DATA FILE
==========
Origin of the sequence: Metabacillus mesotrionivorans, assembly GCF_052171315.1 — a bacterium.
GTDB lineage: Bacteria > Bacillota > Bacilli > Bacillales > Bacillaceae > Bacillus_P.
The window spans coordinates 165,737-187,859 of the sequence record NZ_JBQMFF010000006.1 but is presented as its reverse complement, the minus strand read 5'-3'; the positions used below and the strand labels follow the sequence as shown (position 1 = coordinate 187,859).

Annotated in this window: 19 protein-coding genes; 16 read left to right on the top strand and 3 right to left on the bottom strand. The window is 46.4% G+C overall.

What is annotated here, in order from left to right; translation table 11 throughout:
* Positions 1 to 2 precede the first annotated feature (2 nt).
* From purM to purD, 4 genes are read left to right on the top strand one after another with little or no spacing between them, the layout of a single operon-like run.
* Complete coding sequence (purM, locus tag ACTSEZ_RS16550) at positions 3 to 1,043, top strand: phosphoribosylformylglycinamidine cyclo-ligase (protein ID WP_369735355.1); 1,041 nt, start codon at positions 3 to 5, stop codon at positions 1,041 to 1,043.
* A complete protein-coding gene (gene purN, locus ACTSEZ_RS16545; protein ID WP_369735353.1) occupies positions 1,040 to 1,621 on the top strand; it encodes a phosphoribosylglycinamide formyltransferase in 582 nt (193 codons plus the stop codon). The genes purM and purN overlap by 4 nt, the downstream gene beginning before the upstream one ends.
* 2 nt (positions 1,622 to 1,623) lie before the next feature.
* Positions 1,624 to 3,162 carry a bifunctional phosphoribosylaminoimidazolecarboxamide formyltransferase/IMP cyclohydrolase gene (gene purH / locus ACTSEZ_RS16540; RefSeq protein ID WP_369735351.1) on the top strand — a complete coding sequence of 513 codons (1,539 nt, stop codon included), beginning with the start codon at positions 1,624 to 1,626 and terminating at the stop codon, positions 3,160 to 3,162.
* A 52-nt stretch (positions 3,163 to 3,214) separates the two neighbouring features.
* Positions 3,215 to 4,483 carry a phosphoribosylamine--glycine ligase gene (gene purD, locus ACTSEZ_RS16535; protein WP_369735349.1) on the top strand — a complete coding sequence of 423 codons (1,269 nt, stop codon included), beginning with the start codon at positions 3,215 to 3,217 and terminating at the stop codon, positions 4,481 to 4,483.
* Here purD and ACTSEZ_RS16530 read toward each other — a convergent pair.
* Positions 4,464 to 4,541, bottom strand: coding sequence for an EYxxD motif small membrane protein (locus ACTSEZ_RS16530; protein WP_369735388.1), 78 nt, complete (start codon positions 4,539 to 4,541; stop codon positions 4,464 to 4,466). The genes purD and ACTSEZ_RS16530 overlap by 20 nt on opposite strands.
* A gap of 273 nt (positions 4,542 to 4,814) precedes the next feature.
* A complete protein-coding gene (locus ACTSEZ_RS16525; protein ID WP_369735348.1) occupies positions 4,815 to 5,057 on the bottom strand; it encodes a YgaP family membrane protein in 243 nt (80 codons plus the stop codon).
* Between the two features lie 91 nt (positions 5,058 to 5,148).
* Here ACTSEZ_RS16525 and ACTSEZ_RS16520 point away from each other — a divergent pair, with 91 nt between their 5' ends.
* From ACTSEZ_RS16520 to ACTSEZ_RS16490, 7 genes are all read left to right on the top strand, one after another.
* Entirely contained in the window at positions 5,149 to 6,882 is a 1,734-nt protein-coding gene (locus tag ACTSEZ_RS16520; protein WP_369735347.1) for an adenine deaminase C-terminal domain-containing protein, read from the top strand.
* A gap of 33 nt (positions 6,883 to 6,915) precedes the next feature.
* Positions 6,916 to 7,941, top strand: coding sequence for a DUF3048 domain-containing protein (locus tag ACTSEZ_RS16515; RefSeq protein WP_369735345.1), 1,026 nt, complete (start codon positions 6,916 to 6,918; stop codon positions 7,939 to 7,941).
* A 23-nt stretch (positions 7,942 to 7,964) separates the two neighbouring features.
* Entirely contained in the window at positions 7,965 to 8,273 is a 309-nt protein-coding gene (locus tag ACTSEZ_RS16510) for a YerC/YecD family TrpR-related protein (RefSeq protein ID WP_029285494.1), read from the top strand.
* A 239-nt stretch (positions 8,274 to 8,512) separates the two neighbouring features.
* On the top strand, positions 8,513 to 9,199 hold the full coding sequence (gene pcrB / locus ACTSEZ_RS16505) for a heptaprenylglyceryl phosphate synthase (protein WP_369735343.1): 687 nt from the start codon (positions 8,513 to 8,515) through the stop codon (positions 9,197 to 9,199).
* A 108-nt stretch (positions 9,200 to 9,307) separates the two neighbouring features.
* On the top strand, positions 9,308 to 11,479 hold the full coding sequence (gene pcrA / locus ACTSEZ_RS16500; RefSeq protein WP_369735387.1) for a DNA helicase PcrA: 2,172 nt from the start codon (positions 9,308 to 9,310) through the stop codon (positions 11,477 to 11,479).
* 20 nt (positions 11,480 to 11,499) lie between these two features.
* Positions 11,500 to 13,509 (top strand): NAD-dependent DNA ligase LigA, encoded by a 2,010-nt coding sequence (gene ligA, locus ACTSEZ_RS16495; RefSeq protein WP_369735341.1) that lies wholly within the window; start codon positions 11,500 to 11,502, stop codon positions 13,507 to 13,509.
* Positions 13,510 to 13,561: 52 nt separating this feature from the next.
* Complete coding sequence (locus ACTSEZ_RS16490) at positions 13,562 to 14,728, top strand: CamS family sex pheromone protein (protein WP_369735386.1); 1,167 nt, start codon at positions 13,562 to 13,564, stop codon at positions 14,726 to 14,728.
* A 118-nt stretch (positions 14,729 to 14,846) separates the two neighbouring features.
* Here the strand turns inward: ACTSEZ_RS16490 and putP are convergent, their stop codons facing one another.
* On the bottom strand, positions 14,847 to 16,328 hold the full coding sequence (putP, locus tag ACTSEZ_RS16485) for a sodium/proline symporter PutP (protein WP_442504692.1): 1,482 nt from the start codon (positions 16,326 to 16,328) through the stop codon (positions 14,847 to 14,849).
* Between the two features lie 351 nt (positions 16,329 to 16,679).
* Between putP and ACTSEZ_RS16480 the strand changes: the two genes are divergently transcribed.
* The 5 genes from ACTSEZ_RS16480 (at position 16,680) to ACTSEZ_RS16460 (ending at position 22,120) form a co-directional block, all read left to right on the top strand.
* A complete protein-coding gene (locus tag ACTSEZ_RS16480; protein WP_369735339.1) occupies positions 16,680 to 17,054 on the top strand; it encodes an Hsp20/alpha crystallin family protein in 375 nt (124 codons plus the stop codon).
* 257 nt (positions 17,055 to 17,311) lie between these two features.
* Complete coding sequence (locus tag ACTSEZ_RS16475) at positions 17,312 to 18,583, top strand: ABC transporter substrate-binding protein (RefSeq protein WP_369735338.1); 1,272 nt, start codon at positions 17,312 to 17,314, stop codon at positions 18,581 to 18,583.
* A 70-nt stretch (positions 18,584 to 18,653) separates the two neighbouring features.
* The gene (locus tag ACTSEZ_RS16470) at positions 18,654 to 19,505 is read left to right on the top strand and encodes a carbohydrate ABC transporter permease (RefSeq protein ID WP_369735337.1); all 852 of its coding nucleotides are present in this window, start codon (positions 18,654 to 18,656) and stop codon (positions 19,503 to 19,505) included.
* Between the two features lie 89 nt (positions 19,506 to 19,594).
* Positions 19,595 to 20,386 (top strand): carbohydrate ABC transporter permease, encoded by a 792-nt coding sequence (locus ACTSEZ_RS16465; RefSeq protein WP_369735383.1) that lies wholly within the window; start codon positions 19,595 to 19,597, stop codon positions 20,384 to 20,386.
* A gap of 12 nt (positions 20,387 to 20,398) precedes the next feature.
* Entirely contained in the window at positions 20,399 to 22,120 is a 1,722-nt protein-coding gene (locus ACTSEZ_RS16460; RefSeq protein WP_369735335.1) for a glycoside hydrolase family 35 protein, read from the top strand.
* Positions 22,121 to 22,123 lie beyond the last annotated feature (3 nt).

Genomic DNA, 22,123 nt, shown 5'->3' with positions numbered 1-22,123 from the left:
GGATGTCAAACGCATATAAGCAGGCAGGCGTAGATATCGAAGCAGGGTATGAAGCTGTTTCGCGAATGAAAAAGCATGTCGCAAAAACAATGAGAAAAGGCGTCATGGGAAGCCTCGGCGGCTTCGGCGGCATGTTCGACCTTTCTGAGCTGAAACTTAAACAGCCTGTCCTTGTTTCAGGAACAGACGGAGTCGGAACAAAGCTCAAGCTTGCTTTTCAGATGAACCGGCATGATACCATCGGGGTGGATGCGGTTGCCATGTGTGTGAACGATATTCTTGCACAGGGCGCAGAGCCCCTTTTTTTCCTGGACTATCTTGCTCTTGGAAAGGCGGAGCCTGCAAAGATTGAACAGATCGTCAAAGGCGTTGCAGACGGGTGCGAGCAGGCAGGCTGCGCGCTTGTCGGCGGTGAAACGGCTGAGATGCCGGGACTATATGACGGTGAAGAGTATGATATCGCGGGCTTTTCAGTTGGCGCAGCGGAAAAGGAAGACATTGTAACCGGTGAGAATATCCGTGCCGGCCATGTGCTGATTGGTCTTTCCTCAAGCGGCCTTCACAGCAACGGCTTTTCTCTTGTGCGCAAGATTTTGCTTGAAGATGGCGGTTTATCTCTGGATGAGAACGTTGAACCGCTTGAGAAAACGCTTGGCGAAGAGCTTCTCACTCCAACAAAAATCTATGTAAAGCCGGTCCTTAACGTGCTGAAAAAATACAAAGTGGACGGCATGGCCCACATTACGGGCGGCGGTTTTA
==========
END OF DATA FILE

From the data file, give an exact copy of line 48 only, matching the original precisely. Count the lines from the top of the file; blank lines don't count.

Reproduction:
* Entirely contained in the window at positions 20,399 to 22,120 is a 1,722-nt protein-coding gene (locus ACTSEZ_RS16460; RefSeq protein WP_369735335.1) for a glycoside hydrolase family 35 protein, read from the top strand.